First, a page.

I am a recovering alcoholic. I decided to look more into Alcoholics Anonymous in lieu of all the negative press they had received from a website I had frequented (reddit.com). I had wondered about the validity of the claims that AA may hurt more than it helps, and being involved with the AA community, I was concerned about what I may be a part of. As such, I have chosen to remain anonymous as I do not want this to come back to me in any way. My family has been involved with the twelve step program for a long time, and I do not wish for them to feel attacked.
The Research Collection
These past ten weeks have been a roller coaster of self-discovery. At the beginning I was hoping to get involved with Alcoholics Anonymous, and help spread hope to other people involved in my situation. One thing that bothered me throughout my involvement was the issue of member retention, and the supposedly high failure rate in the twelve step program. I eventually began to wonder, “what is the program’s actual success rate, and are there any alternatives to Alcoholics Anonymous?”
Where my peers had found admirable causes to work towards, I found that my organization was steeped in controversy. It wasn’t until recently that I actually began working towards finding answers to my questions, and I can’t help but feel that I may have been wasting my time with my involvement in AA.
“Alcoholics Anonymous and other 12-step programmes for alcohol dependence.” PubMed.gov. Cochrane Database Syst Rev., 19 Jul 2006. Web. 23 Nov 2014. http://www.ncbi.nlm.nih.gov/pubmed/16856072.
I had found this study through other articles that shows that AA’s ability to treat alcohol abuser’s as dubious at best. The study was conducted by the Agency of Public Health, and tested a large quantity of AA members to discern the success rate of “twelve step facilitation”. As I stated before, it was concluded that AA has not turned out adequate evidence verifying its usefulness as a recovery program.
Flanagin, Jake “The Surprising Failures of 12 Steps.” The Atlantic. N.P., 25 Mar 2014. Web. 23 Nov 2014. http://www.theatlantic.com/health/archive/2014/03/the-surprising-failures-of-12-steps/284616/.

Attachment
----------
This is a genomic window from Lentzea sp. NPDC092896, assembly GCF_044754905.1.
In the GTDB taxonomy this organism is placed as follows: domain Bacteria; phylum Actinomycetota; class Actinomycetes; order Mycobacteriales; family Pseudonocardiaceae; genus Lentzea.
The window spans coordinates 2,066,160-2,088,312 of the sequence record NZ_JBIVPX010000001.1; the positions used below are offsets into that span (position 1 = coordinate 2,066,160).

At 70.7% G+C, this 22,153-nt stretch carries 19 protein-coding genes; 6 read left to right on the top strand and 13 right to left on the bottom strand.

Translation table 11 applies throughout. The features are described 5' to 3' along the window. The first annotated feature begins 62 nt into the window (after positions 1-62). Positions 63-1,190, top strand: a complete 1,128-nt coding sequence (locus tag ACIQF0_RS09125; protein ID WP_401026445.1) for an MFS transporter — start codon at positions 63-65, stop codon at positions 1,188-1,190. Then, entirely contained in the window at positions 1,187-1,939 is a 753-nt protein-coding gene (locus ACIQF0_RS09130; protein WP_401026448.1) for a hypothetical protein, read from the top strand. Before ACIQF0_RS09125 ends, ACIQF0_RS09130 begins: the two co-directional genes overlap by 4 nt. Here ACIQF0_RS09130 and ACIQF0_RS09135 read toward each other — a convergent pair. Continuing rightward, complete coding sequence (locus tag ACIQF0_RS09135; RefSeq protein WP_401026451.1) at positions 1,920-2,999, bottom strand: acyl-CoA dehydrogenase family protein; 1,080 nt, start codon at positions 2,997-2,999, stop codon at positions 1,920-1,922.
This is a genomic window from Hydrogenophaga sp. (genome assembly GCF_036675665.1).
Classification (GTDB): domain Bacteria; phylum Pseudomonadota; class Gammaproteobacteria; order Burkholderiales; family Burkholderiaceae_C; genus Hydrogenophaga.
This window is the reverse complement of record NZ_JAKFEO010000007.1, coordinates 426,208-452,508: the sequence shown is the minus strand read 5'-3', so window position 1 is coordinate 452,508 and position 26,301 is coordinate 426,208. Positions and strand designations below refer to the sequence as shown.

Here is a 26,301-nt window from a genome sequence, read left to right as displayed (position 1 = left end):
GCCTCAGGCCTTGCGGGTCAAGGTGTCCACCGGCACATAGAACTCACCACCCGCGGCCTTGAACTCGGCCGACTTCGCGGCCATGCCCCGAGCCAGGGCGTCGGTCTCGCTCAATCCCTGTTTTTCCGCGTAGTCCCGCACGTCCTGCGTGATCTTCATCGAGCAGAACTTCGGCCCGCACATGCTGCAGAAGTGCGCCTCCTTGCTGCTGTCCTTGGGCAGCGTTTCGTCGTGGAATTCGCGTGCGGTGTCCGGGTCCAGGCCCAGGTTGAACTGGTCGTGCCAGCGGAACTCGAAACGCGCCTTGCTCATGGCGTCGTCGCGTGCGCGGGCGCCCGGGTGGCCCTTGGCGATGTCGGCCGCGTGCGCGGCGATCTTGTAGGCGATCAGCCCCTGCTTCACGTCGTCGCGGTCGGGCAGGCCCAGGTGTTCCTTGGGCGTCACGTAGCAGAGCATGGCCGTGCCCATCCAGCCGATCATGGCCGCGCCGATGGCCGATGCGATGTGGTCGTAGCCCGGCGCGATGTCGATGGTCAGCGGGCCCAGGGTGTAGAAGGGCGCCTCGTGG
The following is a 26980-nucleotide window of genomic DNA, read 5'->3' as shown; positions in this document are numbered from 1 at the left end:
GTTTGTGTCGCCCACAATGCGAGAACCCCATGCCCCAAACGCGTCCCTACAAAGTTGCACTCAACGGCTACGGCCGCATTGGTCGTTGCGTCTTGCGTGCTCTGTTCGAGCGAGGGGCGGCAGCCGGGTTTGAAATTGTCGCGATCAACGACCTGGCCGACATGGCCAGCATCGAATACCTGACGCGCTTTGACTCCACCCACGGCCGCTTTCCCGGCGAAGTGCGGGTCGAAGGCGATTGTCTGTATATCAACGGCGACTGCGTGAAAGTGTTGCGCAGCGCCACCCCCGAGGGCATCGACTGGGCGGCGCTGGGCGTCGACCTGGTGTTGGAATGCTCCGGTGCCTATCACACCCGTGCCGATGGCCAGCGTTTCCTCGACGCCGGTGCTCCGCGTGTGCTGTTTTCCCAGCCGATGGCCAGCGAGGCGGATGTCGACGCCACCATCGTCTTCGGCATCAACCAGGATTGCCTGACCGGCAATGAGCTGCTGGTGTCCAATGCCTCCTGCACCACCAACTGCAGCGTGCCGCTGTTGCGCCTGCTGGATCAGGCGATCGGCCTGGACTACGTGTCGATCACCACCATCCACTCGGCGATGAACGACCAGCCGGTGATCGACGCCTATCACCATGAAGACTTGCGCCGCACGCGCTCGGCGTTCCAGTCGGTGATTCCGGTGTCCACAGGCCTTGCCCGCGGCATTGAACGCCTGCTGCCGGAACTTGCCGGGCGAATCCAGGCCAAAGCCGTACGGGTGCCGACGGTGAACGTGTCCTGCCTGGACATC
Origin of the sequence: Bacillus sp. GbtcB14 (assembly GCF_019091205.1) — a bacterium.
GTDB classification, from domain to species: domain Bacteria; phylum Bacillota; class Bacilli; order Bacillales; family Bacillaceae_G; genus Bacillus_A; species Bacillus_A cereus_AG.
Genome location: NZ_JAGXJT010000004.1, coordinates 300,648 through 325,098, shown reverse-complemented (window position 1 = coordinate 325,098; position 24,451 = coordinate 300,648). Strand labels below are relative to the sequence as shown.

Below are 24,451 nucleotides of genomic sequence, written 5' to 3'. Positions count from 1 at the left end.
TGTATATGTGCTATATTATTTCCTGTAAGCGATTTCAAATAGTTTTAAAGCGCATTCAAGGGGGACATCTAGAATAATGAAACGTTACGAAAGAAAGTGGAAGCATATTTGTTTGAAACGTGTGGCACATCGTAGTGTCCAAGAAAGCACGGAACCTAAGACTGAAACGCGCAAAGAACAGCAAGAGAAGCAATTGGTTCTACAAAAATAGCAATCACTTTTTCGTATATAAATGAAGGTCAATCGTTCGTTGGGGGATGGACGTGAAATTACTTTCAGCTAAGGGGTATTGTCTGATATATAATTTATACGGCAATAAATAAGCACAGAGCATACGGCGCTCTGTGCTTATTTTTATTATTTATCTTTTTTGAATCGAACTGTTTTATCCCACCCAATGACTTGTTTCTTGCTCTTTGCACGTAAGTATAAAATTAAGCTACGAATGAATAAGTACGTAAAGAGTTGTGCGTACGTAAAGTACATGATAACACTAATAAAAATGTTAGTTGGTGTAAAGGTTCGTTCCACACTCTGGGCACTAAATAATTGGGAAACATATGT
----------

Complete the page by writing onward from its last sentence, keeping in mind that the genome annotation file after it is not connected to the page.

The above article explains how AA came to be the authority on overcoming addiction despite its astoundingly low success rate of about 5-10% (or 31% according to AA). It explains that AA only came to be the preferred method of substance abuse treatment by our courts, thanks to its self-promotion in our government. It highlights the facts that AA has somehow seen itself on the same level as scientific methods of treatment despite it being a faith-based program.
It was up until this point that I had thought that AA came to be as an effort of humble men. How shocking it was to find out that the foundations of the organization were built on empty promises and unstable ground. In prior writings, I referenced AA as the source of alcoholic treatment, not knowing the extent of how truly useless the program appeared to be. It was at this point that I began searching for alternatives. What hope does an alcoholic have?
Glaser, Gabriel “A Different Path to Fighting Addiction.” The New York Times. N.P., 3 Jul 2014. Web. 23 Nov 2014. http://www.nytimes.com/2014/07/06/nyregion/a-different-path-to-fighting-addiction.html.
The above article talks about an alternative to AA’s method of complete abstinence and spiritual servitude method of recovery. Carrie Wilkens, a founder of the Center for Motivation and Change, points out how what AA would label as “enabling behavior” could instead be redirected into a method of supportive recovery. Where AA recommends that loved ones retreat from someone suffering from alcoholism until he/she either dies or chooses to get better, the CRAFT method shows parents to teach responsible drinking and encouragement of mature behaviors in the alcoholic’s day-to-day life. It points out that statistics show that as many as 75% of alcohol abusers simply “mature out” of excessive drinking, and that those that don’t may have behavioral issues as well as a treatable dependency issue with the substance.
I had written two other papers that referenced the “Big Book” of AA, but I feel as if those writings are now utterly baseless. While I do have my progress and recovery from alcohol abuse, I do not know how much of my recovery I can attribute to AA. I feel lost and confused.
While I do truly believe that the members of AA have their hearts in the right place, I worry about the detrimental effects that may be inflicted upon our society by the spread of such misinformation as “if you don’t submit to our program, you will die”. I wonder how many suicides could have been prevented had AA not gained such a standing in our society. The road to hell is paved with good intentions.
The Public Writing